Photo ou archives : F-M. Dumas
Elf-2 500 GP
When in the late Seventies the French oil company Elf decided to produce a racing bike, they commissioned André de Cortanze, an engineer experienced in race car design, but new to cycles.
Unveiled at the beginning of 1978, the Elf-X displayed remarkably advanced thinking, with parallelogram front suspension, carbon fiber brakes, a fuel tank beneath the power unit, and the engine doubling as the frame. Powered by a Yamaha TZ 750, this first effort was quickly redesigned, gaining single-arm rear suspension and a 1000cc Honda power unit. Now known as the Elf-E, it was intended for endurance races like the Bol d'Or. But it showed such promise that Elf decided to develop a real Grand Prix racer.
Powered by a three-cylinder Honda NS 500, the Elf-2 went further along the trail of innovation, with bell-crank steering and suspension units housed under the engine. But it proved tricky to handle, so the 2A and 2B evolution versions had more conventional steering and suspension. The 1986 Elf-3 had MacPherson Strut front suspension, intended to solve the problems experienced with the parallelogram suspension. It finished ninth in the world championship. The 1987 Elf-4, with four-cylinder Honda NSR power, and the ultimate version, the Elf-5 of 1988, failed to make the grade. Elf decided to withdraw from racing.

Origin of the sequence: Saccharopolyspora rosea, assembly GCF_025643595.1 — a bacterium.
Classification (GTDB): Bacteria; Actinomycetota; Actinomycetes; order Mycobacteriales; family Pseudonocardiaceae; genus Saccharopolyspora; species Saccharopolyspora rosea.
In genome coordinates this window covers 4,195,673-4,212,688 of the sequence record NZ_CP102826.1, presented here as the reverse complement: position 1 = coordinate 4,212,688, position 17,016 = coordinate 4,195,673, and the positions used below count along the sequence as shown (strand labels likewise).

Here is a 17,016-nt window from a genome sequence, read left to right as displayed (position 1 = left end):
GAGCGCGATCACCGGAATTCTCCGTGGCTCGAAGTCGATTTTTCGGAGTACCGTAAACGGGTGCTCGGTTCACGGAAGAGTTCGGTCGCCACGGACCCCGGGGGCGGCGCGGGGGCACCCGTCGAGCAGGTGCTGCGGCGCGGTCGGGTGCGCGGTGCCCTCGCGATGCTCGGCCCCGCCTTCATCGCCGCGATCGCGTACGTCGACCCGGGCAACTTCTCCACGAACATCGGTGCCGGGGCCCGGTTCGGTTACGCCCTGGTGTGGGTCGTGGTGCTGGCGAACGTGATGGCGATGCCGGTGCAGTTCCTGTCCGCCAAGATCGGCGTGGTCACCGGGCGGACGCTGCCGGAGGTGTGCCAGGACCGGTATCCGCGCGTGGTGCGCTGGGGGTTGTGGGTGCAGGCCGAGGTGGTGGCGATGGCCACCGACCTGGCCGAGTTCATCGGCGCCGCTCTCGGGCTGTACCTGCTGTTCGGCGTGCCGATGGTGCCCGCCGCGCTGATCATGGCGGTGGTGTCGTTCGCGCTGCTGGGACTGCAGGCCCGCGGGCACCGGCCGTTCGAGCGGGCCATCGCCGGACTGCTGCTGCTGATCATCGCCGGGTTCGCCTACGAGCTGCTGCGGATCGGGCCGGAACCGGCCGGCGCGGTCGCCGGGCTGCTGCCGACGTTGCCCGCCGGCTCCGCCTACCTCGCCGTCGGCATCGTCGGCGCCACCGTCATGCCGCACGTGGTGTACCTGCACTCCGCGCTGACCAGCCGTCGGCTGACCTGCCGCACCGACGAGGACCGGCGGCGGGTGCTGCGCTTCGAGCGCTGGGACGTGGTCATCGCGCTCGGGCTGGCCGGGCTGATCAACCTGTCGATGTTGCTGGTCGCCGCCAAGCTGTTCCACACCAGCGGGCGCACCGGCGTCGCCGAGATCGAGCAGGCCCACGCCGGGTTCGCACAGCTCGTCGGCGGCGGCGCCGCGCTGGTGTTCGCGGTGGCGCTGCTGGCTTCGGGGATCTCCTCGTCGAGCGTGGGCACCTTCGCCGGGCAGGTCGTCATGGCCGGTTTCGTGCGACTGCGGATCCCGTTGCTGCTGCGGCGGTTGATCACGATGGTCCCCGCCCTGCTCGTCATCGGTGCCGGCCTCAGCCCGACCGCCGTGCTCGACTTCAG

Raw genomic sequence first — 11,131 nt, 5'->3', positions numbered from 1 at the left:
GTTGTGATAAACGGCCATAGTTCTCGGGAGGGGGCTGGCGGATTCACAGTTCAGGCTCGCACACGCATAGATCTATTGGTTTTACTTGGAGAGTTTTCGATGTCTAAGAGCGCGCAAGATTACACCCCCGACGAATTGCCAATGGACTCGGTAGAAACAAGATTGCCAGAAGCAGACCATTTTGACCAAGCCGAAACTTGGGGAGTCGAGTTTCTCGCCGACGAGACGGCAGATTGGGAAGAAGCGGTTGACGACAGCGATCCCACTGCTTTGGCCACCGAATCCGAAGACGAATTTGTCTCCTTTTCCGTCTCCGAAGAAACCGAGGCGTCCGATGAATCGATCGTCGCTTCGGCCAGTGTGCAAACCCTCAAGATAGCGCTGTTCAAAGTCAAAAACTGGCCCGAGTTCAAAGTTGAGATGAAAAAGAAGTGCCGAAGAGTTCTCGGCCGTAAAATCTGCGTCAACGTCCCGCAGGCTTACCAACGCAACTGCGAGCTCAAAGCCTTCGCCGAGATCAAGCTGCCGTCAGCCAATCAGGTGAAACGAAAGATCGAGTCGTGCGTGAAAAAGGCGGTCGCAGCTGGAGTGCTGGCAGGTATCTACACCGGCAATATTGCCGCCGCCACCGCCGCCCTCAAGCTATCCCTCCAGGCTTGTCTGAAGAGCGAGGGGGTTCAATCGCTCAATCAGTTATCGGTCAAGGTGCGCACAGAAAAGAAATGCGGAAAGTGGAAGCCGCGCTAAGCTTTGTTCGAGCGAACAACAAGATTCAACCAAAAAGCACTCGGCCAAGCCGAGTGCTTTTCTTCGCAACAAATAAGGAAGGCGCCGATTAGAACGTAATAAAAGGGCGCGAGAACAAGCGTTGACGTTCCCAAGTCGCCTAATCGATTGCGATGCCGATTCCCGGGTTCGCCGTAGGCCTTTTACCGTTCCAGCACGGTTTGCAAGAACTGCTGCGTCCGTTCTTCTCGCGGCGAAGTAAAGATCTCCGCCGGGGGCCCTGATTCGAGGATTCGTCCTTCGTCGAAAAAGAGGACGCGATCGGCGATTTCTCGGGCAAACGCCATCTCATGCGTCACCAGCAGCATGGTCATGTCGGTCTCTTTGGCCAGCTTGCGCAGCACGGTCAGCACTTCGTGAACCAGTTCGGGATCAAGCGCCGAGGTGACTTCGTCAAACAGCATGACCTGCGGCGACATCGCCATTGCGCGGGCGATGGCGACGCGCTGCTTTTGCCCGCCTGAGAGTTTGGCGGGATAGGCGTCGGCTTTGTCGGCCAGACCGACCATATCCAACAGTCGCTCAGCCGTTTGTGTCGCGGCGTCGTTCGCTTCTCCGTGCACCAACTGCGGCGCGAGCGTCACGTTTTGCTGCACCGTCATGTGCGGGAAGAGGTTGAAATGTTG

Â• Engine: 500cc Honda water-cooled two-stroke V-twin
Â• Power output: 130 hp
Â• Valves: 4 per cylinder
Â• Fuel system: carburetors
Â• Transmission: 6-speed gearbox
Â• Suspension: (front) parallelogram; (rear) single arm, springing units coupled under the engine
Â• Brakes: (front) carbon fiber disc; (rear) carbon fiber disc
Â• Wheels: cast alloy
Â• Weight: 265 lb
Â• Maximum speed: 186 mph
No frame, coupled suspension, bellcrank steering - the 1984 Elf-2 was without question the most revolutionary of all the Elf machines.